Go West Young Man…


Back in the Rocky Mountains…and the beauty of the great Basin.

Perched on the mountainside at the mouth of Emigration Canyon in Salt Lake City Utah, sits a Gothic revival cross-gabled Farmhouse, built in 1863 by frontiersman and Mormon leader Brigham Young. As one of many buildings making up This is the Place Heritage Park, this home has been on my mind for several months now.  Shortly after arriving back in the Salt Lake area, I couldn’t wait to see it in person as if for the first time. In fact, driving the 45 minutes through Salt Lake City on my way to the park and Farmhouse, I couldn’t help but feel a peaked curiosity and anticipation of the opportunities before me. As I drove through the historic streets, passing excellent specimens of vernacular architecture, I saw stylistic elements and evidence of material cultural trends that only ten months ago would have escaped my notice.  What opportunities await me here at the crossroads of the west?

Upon arrival at This is the Place Heritage Park, I met with my supervisors and discussed what I will be doing for the next six months.  Over the following days, through various meetings, it was decided that I will be leading, building, and marketing Youth programming, assisting with reaching out to and developing programming for Touring companies, and serving in a consulting and somewhat supervisory role with the animal husbandry portions of daily programming. My focus will be marketing and developing the youth programming and tour programs.  I am especially looking forward to working with the youth programs.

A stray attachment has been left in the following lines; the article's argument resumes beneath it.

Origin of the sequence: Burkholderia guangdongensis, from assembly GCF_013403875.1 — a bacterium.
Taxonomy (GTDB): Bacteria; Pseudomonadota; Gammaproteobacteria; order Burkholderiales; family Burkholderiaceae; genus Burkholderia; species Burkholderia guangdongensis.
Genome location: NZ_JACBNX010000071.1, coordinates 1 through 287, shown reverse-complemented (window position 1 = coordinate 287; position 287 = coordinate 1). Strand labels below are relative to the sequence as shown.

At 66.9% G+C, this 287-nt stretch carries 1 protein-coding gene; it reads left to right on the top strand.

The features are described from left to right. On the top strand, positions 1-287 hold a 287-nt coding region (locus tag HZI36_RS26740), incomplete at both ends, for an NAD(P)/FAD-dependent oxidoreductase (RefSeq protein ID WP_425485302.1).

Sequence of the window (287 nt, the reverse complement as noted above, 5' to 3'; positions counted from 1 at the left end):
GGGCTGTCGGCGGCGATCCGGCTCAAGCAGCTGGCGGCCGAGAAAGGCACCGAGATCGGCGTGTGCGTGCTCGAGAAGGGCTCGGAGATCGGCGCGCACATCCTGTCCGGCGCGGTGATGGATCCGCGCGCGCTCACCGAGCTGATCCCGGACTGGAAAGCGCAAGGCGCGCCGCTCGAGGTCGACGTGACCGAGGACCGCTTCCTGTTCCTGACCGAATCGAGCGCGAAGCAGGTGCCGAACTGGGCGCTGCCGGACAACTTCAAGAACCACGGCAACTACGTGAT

After my meeting that first day, I met up with an old colleague and fellow tinsmith, and we walked down to Brigham Young’s Farmhouse… It was so exciting to cross over the threshold into the “central dining room,” and then explore the home with new eyes.  I followed Dr. Small’s example and began pounding (firmly but gently) on the walls of the dining room, hoping to determine by the sound if they might be adobe within. Surprisingly…they sounded hollow. This goes against my theory that the central portion might be made of adobe.  However…I’m not done yet. Sanborn maps, historic preservation documents, and journals await me in the LDS Church Library and Archives, as well as among the archives of the Utah State Historical Society. This research will continue, and thankfully with the blessing of my supervisors. Stay tuned for updates…046

….So all of this was within the first day.  Since then, I have participated in two youth programs, including as assistant trail boss on a handcart trek reenactment. Working with teenagers is difficult, especially when asking them to do difficult things.  We took 250 youth and adults 2.5 miles up the mountainside pulling and pushing handcarts laden with food, water, and other supplies for the day. Along the trail and throughout the day (an overall 4-5 mile journey) first person interpreters and participatory experiences in historical vignettes offered the youth opportunities to consider various moments in history of westward expansion and in many cases relating to their own personal heritage. What a powerful, affective experience. Tangible elements, addressing the intangible provide all participants with an opportunity to learn and appreciate their personal, as well as collective history.  I look forward to continuing as the new trail-boss for future treks.


Needless to say, these past few weeks have been quite the adventure. Research, youth programming, even some good old animal husbandry and horsback rides, coupled with a free admission day(6585 guests) and Day Care Appreciation Day (2100 kids)…I’m looking forward to Sunday…

To Be Continued…